Pharmaceutical Industry News
The Internet of Things (known to its friends as IoT) is the collective name given to devices which contain computer […]
Jun 26th, 2022
Jun 26th, 2022
At ALLpaQ, it’s hip to be square. Of course, we would say that. After all, we design and supply bioprocess boxes to the pharma industry.
This got us thinking about our favourite films involving boxes. Different, we know. But there’s actually more classic movies out there featuring our four-sided friend than you might think. So many, in fact, that we had to narrow it down to five.
We had to stick a pin (head) in this one. A classic horror movie in every sense of the word. Lemarchand’s box – which doubles as Pandora’s – features prominently throughout Clive Barker’s Hellraiser movie series. Get the configuration right and all hell is raised – literally.
A modern masterpiece centring around the classic ‘what if scenario’ – an eager nod by the Coen Brothers to the cinematic stylings of directors such as Alfred Hitchcock and Sam Peckinpah.
What if Llewellyn takes the box full of money? He does. It could go one of two ways. Rather than sunning himself on a Caribbean beach though, the character meets with a Greek Tragedy of an ending.
His fate is sealed by the flip of the coin wielding antagonist, Anton Chigurh. To open the box or not to open the box, that is the question. The answer, the film would suggest, is as random as life itself.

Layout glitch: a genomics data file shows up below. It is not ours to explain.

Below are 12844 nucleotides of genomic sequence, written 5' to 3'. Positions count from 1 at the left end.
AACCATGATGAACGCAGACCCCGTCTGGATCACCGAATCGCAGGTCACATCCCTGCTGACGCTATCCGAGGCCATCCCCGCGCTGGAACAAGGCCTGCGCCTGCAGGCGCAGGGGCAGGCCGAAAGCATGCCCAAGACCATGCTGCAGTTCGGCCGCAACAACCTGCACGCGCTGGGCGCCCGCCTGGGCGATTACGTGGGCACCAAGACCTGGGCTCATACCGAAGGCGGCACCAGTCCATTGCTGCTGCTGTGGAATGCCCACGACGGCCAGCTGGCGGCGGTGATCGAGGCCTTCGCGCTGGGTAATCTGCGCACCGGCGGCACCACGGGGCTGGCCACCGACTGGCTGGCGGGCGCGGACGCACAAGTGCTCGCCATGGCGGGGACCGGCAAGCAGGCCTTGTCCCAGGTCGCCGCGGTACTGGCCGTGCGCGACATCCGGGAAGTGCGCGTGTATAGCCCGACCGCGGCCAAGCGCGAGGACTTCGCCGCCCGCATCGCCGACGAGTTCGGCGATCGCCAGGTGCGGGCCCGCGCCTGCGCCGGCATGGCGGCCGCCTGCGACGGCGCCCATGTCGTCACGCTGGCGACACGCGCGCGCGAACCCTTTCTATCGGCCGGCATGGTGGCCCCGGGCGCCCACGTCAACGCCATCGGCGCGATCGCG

A chain reaction from No Country actor, Josh Brolin. But we’re not talking about the Brolin fronted 2013 remake, we’re talking about director Park Chan-wook’s original outing.
The film follows Oh Dae-Su, played by Min-sik Choi, who is trapped in a literal Pandora’s box for 15 years. Once released, the character must think outside the box to find his captor.
Paul is a US truck driver working in Iraq. After an apparent attack, he awakens to find he is buried alive inside a box. With only a lighter and a cell phone for company, it’s a race against time to escape this claustrophobic death trap.
A tense, twisted one-location nightmare which takes place in a box. Buried makes it to number 2.
“What’s in the box?” The climactic finale of Se7en makes it our number one movie about boxes.
The symphony of information is inferred with slow reveal to the viewer. Director David Fincher plays the scene out note by note with the precision of a concert pianist. Somerset opens the box. The contents remain unspecified, his horrified reaction our only indicator to what lies within.
Se7en is head and shoulders above the rest.
Do you agree with these movies? Have we missed any box office hits off the list?